DeepGliss is a FREE and open-source pitch bend plugin for macOS, Windows, and Linux.
DeepGliss is the creation of developer Joshua Postel, and as an alpha release, it comes with a few known issues. More importantly, it’s a taste of an interesting concept and a chance to help the developer iron out any existing bugs (or suggest improvements).
Unfortunately, there seems to be an issue with the macOS download file. I couldn’t install DeepGliss, but hopefully, that’s a quick fix, and I can have another try soon.
DeepGliss allows you to perform continuous pitch bend between chords. You’ll get a pretty good idea of what this plugin does if you listen to the sound demos on the products page. The GUI will give you a more evident taste of what DeepGliss is all about, as you can see each note in the chord drift to its next target.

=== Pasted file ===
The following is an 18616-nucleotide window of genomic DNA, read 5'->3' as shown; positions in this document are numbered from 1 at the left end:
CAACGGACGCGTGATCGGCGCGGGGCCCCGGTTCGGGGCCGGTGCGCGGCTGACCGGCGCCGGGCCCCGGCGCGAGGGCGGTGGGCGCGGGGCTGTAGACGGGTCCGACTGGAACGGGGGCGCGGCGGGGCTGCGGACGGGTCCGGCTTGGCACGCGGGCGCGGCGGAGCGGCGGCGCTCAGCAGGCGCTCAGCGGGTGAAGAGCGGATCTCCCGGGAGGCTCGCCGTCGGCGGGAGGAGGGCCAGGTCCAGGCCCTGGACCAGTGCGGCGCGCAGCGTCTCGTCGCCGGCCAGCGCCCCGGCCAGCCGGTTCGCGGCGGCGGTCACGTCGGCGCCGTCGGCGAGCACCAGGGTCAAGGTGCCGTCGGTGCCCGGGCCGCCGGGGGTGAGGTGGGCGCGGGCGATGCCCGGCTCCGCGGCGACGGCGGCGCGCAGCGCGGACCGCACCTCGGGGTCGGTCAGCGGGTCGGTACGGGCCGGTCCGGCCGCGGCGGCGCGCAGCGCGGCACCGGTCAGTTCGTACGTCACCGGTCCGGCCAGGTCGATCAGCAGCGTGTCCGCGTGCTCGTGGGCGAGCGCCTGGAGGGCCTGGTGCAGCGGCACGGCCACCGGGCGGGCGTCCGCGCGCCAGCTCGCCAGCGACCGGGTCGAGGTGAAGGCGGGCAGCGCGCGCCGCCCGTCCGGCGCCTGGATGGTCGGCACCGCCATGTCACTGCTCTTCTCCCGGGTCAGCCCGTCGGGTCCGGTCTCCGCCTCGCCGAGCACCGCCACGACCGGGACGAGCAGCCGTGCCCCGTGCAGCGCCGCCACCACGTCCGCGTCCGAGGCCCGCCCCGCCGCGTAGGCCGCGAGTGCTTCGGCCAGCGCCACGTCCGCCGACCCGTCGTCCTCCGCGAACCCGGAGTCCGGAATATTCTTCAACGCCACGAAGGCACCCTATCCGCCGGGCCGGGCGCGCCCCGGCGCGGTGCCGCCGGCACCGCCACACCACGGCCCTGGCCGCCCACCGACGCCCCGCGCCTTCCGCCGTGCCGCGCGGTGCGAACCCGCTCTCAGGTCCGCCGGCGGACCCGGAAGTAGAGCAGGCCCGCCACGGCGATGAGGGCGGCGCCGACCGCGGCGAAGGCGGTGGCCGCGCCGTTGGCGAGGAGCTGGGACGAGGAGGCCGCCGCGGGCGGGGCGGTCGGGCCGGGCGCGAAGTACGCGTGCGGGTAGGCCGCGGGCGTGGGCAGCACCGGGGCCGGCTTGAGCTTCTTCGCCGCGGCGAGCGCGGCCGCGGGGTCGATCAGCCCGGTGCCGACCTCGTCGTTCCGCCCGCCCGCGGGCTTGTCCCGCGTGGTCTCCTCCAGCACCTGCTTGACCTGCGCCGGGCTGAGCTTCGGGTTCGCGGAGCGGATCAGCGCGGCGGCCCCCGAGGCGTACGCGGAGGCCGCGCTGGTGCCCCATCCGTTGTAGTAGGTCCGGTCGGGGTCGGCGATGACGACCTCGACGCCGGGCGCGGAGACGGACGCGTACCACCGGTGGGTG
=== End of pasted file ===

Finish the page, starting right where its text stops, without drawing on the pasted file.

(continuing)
The thing I liked straight away from the GUI is that the chords weren’t shifting in blocks. You can see that the lowest note can become the highest in the next chord and that internal movement makes it much more interesting.
Continuous pitch bend can be a harsh effect that marks a significant moment in a piece of music or film, usually something tense. It can also be more subtle and musical, which I think could be pretty cool.
Think about divisi violins on a string section; the combination of each violin part creates a bigger picture and some truly epic voicings. How you assign notes to each violin and how each player transitions through the notes can create some beautiful movement and shifting harmonies in a musical passage.
DeepGliss could be a cool way to think about synths in a more orchestral sense. Even simple shifts played over a strong anchor note can sound fantastic.
The name DeepGliss comes from Deep Note (THX) and Glissando.
DeepGliss is available in VST format for macOS, Windows, and Linux. Set-up tutorial videos for Ableton and Bitwig are featured on the product page.